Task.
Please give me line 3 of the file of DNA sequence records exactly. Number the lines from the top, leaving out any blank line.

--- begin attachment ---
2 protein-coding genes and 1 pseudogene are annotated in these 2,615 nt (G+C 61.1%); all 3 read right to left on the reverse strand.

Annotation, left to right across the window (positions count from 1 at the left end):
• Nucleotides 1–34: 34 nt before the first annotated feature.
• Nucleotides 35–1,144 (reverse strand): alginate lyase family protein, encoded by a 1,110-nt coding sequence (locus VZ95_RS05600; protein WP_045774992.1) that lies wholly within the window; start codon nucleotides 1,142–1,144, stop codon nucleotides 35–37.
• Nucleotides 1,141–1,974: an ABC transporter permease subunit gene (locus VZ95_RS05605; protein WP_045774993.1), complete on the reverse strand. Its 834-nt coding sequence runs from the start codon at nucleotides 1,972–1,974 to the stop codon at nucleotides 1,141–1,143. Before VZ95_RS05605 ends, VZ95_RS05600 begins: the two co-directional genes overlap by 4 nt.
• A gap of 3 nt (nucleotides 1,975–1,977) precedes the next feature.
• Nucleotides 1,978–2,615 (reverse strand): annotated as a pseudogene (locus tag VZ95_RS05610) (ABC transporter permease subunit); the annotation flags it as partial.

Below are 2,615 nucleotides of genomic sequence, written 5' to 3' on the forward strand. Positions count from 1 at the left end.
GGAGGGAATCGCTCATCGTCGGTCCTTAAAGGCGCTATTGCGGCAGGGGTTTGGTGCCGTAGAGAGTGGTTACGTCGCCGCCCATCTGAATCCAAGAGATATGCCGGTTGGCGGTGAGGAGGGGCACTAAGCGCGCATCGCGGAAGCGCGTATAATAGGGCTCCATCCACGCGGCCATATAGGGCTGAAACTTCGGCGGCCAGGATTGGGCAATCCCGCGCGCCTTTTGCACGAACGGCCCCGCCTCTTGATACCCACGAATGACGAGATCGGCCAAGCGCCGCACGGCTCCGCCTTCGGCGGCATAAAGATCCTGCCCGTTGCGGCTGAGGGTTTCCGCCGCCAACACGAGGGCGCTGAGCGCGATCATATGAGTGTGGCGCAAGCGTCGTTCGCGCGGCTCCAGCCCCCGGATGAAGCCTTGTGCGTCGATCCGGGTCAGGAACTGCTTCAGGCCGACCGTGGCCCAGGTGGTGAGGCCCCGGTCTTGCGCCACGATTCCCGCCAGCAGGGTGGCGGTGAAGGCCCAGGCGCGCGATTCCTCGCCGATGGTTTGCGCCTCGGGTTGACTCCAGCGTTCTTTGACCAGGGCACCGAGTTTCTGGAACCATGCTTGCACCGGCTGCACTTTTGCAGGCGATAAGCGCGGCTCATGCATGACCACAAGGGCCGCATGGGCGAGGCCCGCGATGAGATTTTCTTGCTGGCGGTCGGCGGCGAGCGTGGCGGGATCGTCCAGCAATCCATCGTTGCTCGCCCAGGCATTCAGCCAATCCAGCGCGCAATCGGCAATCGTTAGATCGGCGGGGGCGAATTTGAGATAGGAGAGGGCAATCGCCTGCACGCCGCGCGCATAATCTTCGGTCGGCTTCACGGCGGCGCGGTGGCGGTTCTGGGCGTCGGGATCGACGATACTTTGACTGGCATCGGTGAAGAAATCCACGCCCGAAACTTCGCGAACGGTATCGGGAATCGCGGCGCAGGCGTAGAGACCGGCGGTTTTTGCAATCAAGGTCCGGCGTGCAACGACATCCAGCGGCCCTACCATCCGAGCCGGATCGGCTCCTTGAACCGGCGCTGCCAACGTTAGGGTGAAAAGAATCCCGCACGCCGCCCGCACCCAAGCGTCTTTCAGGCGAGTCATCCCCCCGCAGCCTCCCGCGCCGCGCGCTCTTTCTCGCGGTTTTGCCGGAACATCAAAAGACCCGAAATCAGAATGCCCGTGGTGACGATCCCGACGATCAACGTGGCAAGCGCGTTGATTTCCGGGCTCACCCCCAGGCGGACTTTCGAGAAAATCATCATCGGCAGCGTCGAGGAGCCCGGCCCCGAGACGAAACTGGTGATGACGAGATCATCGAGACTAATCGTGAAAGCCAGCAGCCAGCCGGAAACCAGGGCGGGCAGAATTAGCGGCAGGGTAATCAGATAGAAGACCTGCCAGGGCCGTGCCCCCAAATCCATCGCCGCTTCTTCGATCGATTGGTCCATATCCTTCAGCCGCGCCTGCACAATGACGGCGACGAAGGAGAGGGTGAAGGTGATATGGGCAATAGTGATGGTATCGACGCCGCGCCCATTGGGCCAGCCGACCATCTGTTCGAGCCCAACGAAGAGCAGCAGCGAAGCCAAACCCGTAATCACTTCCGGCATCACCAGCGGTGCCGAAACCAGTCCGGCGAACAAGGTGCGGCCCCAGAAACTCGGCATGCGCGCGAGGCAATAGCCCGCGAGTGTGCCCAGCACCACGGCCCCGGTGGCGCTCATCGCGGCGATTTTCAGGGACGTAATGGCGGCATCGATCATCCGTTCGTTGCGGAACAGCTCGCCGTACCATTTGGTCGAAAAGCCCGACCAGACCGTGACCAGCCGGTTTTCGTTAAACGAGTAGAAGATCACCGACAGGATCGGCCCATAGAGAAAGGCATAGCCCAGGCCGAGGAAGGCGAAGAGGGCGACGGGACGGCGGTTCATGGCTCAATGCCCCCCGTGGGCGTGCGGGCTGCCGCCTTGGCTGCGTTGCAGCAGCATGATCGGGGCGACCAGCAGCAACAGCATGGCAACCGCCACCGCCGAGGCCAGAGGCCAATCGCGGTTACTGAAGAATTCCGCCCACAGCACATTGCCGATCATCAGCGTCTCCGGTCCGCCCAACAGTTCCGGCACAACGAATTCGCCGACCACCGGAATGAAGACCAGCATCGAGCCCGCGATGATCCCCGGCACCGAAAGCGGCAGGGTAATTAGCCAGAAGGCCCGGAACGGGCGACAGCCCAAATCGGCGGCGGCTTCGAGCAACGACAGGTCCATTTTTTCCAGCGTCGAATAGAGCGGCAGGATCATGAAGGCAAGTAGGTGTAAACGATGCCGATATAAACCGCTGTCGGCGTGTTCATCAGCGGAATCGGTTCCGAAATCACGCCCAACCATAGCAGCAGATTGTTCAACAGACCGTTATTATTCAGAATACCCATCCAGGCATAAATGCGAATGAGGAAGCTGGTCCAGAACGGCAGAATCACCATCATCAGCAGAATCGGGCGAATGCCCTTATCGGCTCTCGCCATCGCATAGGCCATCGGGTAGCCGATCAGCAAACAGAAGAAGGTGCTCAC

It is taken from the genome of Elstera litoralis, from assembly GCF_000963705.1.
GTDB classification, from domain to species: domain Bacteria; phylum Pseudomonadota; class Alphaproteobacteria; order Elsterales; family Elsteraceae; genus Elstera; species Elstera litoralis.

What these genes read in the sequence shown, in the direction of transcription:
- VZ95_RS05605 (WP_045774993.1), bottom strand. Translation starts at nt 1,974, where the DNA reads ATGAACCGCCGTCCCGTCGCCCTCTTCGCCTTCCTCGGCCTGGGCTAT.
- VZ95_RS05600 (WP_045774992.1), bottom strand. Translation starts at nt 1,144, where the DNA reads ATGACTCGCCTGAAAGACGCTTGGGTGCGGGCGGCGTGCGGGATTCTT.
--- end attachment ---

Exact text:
• Nucleotides 1–34: 34 nt before the first annotated feature.